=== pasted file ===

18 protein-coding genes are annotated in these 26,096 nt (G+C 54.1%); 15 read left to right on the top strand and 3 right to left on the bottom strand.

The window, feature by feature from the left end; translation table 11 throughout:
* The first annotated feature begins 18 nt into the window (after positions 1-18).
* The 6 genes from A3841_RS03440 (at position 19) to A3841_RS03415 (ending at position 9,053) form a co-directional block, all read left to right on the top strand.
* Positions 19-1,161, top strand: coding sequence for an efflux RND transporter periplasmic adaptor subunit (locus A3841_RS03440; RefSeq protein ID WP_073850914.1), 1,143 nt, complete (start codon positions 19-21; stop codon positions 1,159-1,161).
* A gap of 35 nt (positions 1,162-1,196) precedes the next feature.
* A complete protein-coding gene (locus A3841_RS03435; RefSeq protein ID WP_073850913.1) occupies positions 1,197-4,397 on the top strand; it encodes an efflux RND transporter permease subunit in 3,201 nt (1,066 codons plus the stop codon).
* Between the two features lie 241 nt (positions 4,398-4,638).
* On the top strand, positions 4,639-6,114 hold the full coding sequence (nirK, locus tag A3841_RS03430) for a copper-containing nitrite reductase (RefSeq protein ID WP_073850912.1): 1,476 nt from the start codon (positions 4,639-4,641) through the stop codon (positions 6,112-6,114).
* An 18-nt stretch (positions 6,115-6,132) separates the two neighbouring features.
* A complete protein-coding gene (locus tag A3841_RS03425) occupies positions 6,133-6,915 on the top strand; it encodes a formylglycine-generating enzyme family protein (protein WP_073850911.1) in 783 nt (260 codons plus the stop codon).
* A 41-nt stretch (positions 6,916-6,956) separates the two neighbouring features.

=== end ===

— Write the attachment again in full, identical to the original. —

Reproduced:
18 protein-coding genes are annotated in these 26,096 nt (G+C 54.1%); 15 read left to right on the top strand and 3 right to left on the bottom strand.

The window, feature by feature from the left end; translation table 11 throughout:
* The first annotated feature begins 18 nt into the window (after positions 1-18).
* The 6 genes from A3841_RS03440 (at position 19) to A3841_RS03415 (ending at position 9,053) form a co-directional block, all read left to right on the top strand.
* Positions 19-1,161, top strand: coding sequence for an efflux RND transporter periplasmic adaptor subunit (locus A3841_RS03440; RefSeq protein ID WP_073850914.1), 1,143 nt, complete (start codon positions 19-21; stop codon positions 1,159-1,161).
* A gap of 35 nt (positions 1,162-1,196) precedes the next feature.
* A complete protein-coding gene (locus A3841_RS03435; RefSeq protein ID WP_073850913.1) occupies positions 1,197-4,397 on the top strand; it encodes an efflux RND transporter permease subunit in 3,201 nt (1,066 codons plus the stop codon).
* Between the two features lie 241 nt (positions 4,398-4,638).
* On the top strand, positions 4,639-6,114 hold the full coding sequence (nirK, locus tag A3841_RS03430) for a copper-containing nitrite reductase (RefSeq protein ID WP_073850912.1): 1,476 nt from the start codon (positions 4,639-4,641) through the stop codon (positions 6,112-6,114).
* An 18-nt stretch (positions 6,115-6,132) separates the two neighbouring features.
* A complete protein-coding gene (locus tag A3841_RS03425) occupies positions 6,133-6,915 on the top strand; it encodes a formylglycine-generating enzyme family protein (protein WP_073850911.1) in 783 nt (260 codons plus the stop codon).
* A 41-nt stretch (positions 6,916-6,956) separates the two neighbouring features.